I have since abandoned those views. I actually stopped believing in SO over a year ago but it has taken me quite some time to articulate why. What follows is my attempt at doing so.
I have three main arguments against SO. The first one is a claim that the concept itself is incoherent.
Well, if the stock market is regarded as real in the eyes of the law, why not an invisible amulet? Via the Chronicle Herald:
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The amulet and mask were a 13-year-old boy’s virtual possessions in an online fantasy game. In the real world, he was beaten and threaten with a knife to give them up.
The Dutch Supreme Court on Tuesday upheld the theft conviction of a youth who stole another boy’s possessions in the popular online fantasy game RuneScape. Judges ordered the offender to perform 144 hours of community service.
Only a handful of such cases have been heard in the world, and they have reached varying conclusions about the legal status of “virtual goods” — and whether stealing them is real-world theft.
The suspect’s lawyer had argued the amulet and mask “were neither tangible nor material and, unlike for example electricity, had no economic value.” But the Netherlands’ highest court said the virtual objects had an intrinsic value to the 13-year-old gamer because of “the time and energy he invested” in winning them while playing the game.
The conflict between property rights and human rights has entered a new chapter. It is a debate that goes back to the challenge by landowners and merchants behind the American Revolution’s war on British control over the colonial economy.
Only today, as those speaking in the name of the 99% challenge the super wealthy of the 1% (actually the .001 %) there is a new battleground in what’s known as the housing market with as many as 14 million Americans in or facing foreclosure.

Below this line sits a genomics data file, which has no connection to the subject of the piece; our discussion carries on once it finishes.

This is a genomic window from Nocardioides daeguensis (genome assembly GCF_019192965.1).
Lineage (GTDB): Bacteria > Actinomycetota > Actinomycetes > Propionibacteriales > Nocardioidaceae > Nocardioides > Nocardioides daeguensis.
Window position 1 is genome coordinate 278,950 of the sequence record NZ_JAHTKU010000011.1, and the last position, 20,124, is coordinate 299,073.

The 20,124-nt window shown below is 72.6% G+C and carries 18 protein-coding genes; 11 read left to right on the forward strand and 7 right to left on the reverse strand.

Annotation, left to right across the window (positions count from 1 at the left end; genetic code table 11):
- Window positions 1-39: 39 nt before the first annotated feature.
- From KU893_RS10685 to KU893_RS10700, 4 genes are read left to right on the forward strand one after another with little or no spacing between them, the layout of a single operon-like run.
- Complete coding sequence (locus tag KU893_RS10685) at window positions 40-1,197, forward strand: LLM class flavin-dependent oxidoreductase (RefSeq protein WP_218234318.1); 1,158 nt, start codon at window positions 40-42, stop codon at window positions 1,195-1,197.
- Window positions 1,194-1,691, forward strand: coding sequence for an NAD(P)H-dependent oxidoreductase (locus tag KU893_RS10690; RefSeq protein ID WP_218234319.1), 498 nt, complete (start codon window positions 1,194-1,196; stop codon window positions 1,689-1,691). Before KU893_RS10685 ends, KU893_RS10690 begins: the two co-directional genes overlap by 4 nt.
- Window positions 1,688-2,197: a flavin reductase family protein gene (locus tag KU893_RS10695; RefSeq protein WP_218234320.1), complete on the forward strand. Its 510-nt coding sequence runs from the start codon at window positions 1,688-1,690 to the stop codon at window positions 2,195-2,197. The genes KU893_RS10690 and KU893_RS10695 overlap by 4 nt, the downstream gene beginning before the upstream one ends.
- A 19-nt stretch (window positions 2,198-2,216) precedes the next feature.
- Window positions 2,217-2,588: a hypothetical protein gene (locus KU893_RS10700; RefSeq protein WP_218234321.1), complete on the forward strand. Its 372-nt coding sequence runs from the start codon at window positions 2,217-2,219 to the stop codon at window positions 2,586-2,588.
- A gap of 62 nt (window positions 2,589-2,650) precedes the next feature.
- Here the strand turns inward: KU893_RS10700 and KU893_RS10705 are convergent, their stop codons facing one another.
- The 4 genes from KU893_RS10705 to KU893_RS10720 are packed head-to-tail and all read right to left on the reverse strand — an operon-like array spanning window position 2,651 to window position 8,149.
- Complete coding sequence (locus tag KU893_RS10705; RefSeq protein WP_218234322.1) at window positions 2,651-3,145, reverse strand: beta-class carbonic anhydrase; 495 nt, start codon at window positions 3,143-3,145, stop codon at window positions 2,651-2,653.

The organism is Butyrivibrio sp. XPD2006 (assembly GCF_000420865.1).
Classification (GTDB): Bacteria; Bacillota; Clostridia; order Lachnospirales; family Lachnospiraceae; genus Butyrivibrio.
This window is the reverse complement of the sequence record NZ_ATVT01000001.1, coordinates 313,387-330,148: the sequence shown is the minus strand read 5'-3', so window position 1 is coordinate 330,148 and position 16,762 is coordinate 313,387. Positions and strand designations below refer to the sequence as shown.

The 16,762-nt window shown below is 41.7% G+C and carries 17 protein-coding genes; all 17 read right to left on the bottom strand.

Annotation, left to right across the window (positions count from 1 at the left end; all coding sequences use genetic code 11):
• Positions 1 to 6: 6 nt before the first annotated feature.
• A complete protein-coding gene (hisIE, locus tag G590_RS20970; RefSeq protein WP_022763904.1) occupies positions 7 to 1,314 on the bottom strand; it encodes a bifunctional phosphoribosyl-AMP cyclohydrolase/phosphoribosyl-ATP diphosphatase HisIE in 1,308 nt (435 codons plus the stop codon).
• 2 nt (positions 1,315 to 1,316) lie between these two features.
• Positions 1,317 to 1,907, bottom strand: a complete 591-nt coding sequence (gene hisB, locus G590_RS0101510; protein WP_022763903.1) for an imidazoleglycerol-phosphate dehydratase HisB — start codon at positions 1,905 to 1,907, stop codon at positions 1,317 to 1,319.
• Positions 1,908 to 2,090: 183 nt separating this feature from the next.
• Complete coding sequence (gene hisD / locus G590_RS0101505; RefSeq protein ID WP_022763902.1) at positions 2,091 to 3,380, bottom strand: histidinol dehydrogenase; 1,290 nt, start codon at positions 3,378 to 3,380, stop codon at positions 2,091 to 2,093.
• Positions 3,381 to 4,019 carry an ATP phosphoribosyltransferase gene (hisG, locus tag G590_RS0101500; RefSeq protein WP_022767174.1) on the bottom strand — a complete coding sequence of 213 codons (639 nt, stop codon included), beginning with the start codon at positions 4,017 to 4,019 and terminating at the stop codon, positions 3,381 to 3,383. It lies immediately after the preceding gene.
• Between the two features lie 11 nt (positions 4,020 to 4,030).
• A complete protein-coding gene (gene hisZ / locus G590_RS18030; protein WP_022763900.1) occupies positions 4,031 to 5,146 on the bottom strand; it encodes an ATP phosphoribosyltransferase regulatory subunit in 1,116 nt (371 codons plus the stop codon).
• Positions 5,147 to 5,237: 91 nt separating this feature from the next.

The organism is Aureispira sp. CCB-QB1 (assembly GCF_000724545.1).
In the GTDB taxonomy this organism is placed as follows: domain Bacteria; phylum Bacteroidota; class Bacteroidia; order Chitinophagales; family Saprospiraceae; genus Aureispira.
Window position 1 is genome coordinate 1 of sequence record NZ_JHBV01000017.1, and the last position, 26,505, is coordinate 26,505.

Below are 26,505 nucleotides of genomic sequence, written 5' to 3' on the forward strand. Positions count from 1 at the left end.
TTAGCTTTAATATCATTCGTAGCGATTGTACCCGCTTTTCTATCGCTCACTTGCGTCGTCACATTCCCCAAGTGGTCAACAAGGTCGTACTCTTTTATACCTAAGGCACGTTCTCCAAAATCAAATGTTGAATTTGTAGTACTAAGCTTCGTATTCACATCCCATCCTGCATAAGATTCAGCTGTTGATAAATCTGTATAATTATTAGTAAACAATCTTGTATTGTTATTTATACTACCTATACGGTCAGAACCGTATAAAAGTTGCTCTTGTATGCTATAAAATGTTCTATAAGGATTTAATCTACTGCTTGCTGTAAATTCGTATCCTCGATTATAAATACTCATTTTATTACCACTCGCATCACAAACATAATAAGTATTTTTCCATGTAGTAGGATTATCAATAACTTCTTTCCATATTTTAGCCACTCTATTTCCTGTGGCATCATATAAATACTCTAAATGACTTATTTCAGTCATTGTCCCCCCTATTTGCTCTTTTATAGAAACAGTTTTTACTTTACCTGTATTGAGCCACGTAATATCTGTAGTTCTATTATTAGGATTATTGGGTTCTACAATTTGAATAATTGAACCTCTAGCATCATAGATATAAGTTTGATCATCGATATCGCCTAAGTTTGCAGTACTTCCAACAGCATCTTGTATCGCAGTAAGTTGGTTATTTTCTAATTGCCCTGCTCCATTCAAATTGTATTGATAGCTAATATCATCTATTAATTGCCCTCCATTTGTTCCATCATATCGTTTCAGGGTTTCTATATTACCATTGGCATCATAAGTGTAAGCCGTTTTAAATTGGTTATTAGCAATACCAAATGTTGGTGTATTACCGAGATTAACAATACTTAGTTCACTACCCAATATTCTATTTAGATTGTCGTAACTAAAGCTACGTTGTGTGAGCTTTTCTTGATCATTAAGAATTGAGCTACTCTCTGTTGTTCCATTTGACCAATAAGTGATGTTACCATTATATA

The defense of property rights is the holy of the holies for the propertied classes with a whole industry set up to enforce their claims of ownership.
We have seen how this plays out with the courts, run by often bought off and complicit judges rubberstamping claims by banks and realty interests even when laws are disregarded amidst fraudulent filings, biased contracts, and phony robot signings. They control the marshals who seize your property, and constantly denigrate the real victims as “irresponsible.”
It’s not surprising any more to read about banks foreclosing on properties they don’t even own.… Read the rest
Don’t let the media have you fooled. This is what really happened to the protesters property after the OWS raid last week. The NYPD smashed/broke laptops, camera’s, tents, all electronics, bikes, etc. and took $5,000 of cash from a man’s backpack. That was all the money he had left to get by. The cops are now facing legal charges for violating their own rules and not giving protesters receipts for materials “confiscated”.